Spiral flag Patersonia spirafolia interim recovery plan 2004-2009

Western Australian Threatened Species and Communities Unit (WATSCU) © The Western Australian, Department of Conservation and Land Management, 2004

1. Background

History

The first collection of Patersonia spirafolia was made in 1984 from the Badgingarra area by G.J. Keighery, and the taxonomic description was published in 1990. P. spirafolia was declared to be Rare Flora in November 1997 under the Wildlife Conservation Act 1950 after additional surveys confirmed the rarity of this species. Two additional populations on road reserves have been located since then. Population 4 was discovered in April 2001, and Population 5 in April 2003. All five populations occur within the Badgingarra area. Of the five populations, four contain fewer than twenty plants, and all but one are on road reserves.

Population 3, that contained six plants in 1996, was graded during road maintenance in 1997, before the species was declared as Rare Flora and before the shire was aware of this population. Regeneration monitoring recorded six plants there in 2003, suggesting all individuals successfully resprouted.

Populations 1 and 5 were burnt in a wildfire in December 2002. Since then, Population 5 has regenerated well in its relatively sandy habitat. Only one unburnt plant has since been seen at Population 1 since the fire, and there is concern that the plants rhizomes may have been killed during the fire by the heat from the massive laterite underneath this population. Monitoring will occur after the rains in winter 2004, and it is hoped that more plants may have regenerated after this second post-fire winter season.

Description

Patersonia spirafolia is a perennial herb to 50 cm tall, with a spreading woody rootstock producing a tussock to 40 cm across. The leaves are linear, up to 20 cm long and 5 mm wide, and spirally twisted. The brown leaf margins have fringes of soft hairs that point towards the centre of the leaf. The scape is up to 25 cm long, 1-2 mm wide and reddish-green. The spathe (a leaf-like structure enveloping the inflorescence) is brown, lanceolate in shape and up to 26 mm long with thin, almost transparent margins. The flowers have three broad spreading blue-violet sepals to 19 mm long and 14 mm wide, and three upright blue-violet petals about 1 mm long. The seed capsule is roughly egg-shaped and up to 3 cm long (Keighery 1990; Patrick and Brown 2001).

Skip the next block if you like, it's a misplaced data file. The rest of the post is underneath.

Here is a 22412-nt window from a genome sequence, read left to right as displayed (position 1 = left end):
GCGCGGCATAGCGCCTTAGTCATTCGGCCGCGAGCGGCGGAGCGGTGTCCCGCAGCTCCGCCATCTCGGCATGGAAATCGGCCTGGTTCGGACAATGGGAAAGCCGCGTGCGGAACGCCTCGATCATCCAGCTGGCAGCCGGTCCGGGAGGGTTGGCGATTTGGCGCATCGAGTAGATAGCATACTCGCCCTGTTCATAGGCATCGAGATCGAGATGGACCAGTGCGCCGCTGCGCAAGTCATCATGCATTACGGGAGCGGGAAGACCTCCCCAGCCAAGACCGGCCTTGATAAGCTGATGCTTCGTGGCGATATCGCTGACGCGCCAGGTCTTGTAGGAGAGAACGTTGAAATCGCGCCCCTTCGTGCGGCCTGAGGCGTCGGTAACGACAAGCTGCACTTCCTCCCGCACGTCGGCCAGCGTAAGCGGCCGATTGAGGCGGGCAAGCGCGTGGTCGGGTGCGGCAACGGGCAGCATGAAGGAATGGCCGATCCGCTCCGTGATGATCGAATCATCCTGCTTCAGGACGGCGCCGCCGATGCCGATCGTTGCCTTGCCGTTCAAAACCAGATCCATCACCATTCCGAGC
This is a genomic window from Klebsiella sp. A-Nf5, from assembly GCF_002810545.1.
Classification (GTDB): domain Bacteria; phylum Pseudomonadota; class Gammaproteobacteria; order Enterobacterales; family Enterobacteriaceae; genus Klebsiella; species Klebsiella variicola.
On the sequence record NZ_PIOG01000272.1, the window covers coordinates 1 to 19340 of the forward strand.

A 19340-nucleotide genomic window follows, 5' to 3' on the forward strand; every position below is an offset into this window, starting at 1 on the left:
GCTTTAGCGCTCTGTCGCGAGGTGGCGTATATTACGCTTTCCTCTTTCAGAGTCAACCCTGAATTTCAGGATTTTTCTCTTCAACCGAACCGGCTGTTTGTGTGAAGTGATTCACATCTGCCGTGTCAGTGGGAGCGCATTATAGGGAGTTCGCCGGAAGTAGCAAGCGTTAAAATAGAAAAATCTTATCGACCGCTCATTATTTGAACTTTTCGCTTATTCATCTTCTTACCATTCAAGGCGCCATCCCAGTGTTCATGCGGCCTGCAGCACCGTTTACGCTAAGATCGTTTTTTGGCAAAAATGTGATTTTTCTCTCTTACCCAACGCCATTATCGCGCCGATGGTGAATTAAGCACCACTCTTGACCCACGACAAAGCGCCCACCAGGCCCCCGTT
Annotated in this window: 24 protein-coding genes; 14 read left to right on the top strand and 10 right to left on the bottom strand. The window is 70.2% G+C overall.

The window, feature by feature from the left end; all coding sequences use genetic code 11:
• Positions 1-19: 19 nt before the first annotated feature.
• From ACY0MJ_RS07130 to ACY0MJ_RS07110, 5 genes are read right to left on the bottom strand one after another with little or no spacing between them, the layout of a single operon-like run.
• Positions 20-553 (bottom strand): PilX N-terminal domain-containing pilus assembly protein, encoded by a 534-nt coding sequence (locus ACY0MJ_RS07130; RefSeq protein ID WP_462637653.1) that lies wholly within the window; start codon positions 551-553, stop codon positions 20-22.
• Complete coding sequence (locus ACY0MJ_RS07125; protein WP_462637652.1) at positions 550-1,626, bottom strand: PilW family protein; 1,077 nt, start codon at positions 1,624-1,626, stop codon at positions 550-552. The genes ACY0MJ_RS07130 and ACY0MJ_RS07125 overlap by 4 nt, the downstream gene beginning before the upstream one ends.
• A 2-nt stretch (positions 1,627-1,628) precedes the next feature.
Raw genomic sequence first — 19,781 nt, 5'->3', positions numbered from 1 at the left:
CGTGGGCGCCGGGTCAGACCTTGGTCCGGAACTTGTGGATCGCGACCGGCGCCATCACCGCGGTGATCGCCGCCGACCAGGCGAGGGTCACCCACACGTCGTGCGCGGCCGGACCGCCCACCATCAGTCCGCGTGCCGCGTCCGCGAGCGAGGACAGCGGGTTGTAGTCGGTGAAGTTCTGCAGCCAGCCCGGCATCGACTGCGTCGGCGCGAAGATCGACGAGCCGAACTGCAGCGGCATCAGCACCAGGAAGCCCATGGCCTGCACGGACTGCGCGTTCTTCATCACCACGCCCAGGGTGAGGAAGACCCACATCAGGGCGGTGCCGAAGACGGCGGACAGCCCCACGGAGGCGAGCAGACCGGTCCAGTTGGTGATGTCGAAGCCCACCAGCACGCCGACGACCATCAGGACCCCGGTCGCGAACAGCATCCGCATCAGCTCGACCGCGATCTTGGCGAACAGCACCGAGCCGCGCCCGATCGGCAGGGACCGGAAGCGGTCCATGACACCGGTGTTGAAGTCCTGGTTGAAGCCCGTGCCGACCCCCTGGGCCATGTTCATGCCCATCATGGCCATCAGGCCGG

Patersonia spirafolia is grouped with other Western Australian species of Patersonia which form tussocks, namely P. inaequalis and P. drummondii. It differs from P. inaequalis in having purple flowers and brown spathes, and from P. drummondii in the short appressed hairs on the leaf margins and in the shorter spathes, which are brown when flowering occurs (Keighery 1990).

Distribution and habitat

Patersonia spirafolia is currently known over a range of less than 10 km south west of Badgingarra. A total of 465 plants are known from 5 populations. The largest of these (437 plants) is on a road reserve near a National Park. The population in National Park was burnt over a year ago and is yet to regenerate, while the others are on road reserves and are still in reasonably good condition. The species is found on lateritic ridges and slopes, or sand over laterite in low species-rich heath. Associated species include Allocasuarina humilis, Gastrolobium spinosum, Daviesia chapmanii, D. epiphyllum, Xanthorrhoea preissii, Mesomelaena stygia, M. tetragona and Patersonia occidentalis.

Biology and ecology

Patersonia spirafolia produces a rootstock that is a spreading woody rhizome, forming a tussock to 40 cm across. This has enabled the plant to regrow after being graded at Population 3, and after fire at Population 5. No germination of seed was noted after either event.